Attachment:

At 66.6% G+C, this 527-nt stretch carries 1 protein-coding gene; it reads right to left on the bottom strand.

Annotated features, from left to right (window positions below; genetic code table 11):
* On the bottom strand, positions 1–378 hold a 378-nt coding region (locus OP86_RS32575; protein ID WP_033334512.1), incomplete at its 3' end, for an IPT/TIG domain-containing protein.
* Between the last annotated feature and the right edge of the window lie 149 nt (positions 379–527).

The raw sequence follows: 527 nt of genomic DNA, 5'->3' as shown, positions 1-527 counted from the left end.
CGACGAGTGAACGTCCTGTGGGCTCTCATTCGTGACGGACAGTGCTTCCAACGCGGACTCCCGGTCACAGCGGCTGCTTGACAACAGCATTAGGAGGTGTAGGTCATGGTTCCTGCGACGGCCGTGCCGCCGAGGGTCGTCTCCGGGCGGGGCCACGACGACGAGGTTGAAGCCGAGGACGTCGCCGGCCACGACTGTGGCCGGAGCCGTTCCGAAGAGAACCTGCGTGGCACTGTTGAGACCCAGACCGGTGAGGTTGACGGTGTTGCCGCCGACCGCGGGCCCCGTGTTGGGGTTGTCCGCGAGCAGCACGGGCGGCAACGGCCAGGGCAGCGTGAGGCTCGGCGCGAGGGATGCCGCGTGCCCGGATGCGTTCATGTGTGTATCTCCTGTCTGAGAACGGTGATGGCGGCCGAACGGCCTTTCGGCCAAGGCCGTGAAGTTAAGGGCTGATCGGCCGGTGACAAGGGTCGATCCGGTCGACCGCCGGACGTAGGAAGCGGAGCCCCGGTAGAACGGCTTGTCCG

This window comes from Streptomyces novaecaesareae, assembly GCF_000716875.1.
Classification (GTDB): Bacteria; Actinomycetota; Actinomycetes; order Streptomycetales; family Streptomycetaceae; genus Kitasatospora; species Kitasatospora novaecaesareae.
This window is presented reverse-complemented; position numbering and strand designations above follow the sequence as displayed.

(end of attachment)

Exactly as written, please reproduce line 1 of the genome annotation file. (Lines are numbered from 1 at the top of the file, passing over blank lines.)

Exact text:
At 66.6% G+C, this 527-nt stretch carries 1 protein-coding gene; it reads right to left on the bottom strand.